So Baby wasn’t there, Jada was not progressing. I had to decide if I want to work with Buddy on daily exercise or push him a bit and try for the final challenge. I have re-wrote his plan and we started from scratch - lots of focus and confidence games to help him ignore the environment. I have started building a relationship with him and we had a good day :-)

During the day we had to ditch one dog. This wasn’t hard decision, but it was a shame I won’t spend so much time with Jada any more. I could still go and visit her.

At the end of the day, we had to decide which dog we are choosing for final exercise. Well, so far, out of 3 days I have only spent 1 with Baby, but I knew she could do it. It was a risky move and I was ready for it. We both were!

So, I have ditched Budy too :-(

Baby was struggling after the op and she was kept at the clinic overnight. In theory, by the end of the day I had no dog….
Yes, I was in tears for many reasons that day.

Day 4 Thursday

Daily challenge - teaching a dog to walk back.

Still no Baby. I could choose a different dog for a day and I have decided to try Ace - 11 month old boxer cross. For those who know me, that shouldn’t be a surprise - boxers are my thing!

Ace is super handsome, very energetic boy, to a point where he is loosing his ability to think and he humps…a lot…The kennel staff told me they were not able to go to his kennel to play with him or have cuddles, because he was getting over aroused very quickly and would not stop humping. But he needed human interaction, so I have decided to work a bit on calmness with him. I have entered the daily challenge with Ace and we were second!
Even better - I wasn’t humped even once hahaha. We did a lot that day: trained, played, had cuddles, selfies and received many positive comments about his behaviour.

If I would have him from Monday, we would stand a chance in the main challenge, but it was Thursday and I was too far behind other trainers.

Before I left for the day I have decided to check (like 100th time that day) if Baby is back. She was in her kennel. In pain, sad and sorry for herself. She had 4 lumps removed and has been spayed. I was happy to see her, but I felt it would be unfair to make her training a lot next day. Pub time again!

Day 5 The Final!

Gosh, the week went so fast!

Training and judging mainly happen that day. Some dogs were tired after intensive training for a full week. Many trainer were helping each other that day. It was a competition, but there was no competing atmosphere, no fights, no pride, no arrogance. There is a popular saying in dog trainers world: you put 3 dog trainers in a room and the only thing the 2 of them will agree, is that the 3rd one is wrong.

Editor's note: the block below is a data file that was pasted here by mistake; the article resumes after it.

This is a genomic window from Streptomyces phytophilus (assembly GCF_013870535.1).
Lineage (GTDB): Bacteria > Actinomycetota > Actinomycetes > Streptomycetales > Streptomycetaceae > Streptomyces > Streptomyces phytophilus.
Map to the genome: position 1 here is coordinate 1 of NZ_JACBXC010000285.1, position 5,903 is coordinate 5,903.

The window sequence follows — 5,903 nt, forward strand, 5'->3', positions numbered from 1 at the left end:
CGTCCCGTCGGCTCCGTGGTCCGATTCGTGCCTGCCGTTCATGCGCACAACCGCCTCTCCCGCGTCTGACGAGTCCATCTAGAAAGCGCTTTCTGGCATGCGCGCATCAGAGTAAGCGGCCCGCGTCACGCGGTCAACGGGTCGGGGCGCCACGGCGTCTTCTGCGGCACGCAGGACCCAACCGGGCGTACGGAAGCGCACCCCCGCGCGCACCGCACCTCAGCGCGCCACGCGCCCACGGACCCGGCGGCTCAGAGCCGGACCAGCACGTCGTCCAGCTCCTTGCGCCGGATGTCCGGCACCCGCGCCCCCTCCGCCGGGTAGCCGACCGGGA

I’m pleased to say we were not that type of trainers. We supported each other the whole week and I truly believe we will stay friends.

In the morning we were given judging times. I was last because I haven’t had much training opportunities with my star dog during the week. There was no daily challenge that day, not much learning. The goal was: use your time wisely and polish what you have been working on all week.

My goal was to visit all dogs I have been working with, make sure they have some fun with me and not to cry at the end of the day. Well, I have cried a lot!

Baby The Staffie Star

Baby The Staffie Star

First, I went to see how Baby was feeling. She gave me the best welcome kisses and was ready to train! I was amazed, if not the scars and bruises, you wouldn’t say she was recovering from an operation. We have managed to put all pieces together and she could do the whole exercise! I’m still amazed when I think about it now. Just before lunch a volunteer came to take her for a walk, so I went with him. We took Baby to a paddock, where for a first time we have played together. On a way back to the kennel she has ignored all dogs and people, the volunteer was holding her lead, but she was right next to me. When I’ve stopped to talk to someone she stopped too and waited for me. Yes, I fell in love.

I have decided to do the final challenge earlier as we have progressed so much in the morning, I didn’t want to ‘over-do’ her, I had to bare in mind, as much as she tried to be best for me, she was recovering from a surgery.

During the test she did beautifully everything I asked her to do. We have received lots of positive comments.
Achieving such a great result in a short time is my biggest carrier win so far.

We didn’t win the competition, we had no time to add shiny bits to the exercise, but it doesn’t matter - I won something more important: a privilege of spending time with Baby.

By the end of the day, I have managed to spend some chilling time with Baby, Buddy, Ace and Jada.

Huge congratulations to Natalie who took the trophy home. Her performance was spot on!

To summarise the whole week, I can say Battersea really help dogs. The kennels are clean, dogs have their own space, lots of enrichment toys, many volunteers visiting them, great medical support and general dogs needs are met individually. People that work there are kind, carrying and they do their job with passion. If you are thinking about supporting a charity or adopting a dog or a cat Battersea Cats And Dogs Home is the place!

From personal prospective, it was an emotional roller coaster. I had to challenge myself as a dog trainer and a human being.
It was hard but amazing week. I can’t wait to go back next year!



Justyna Marszalek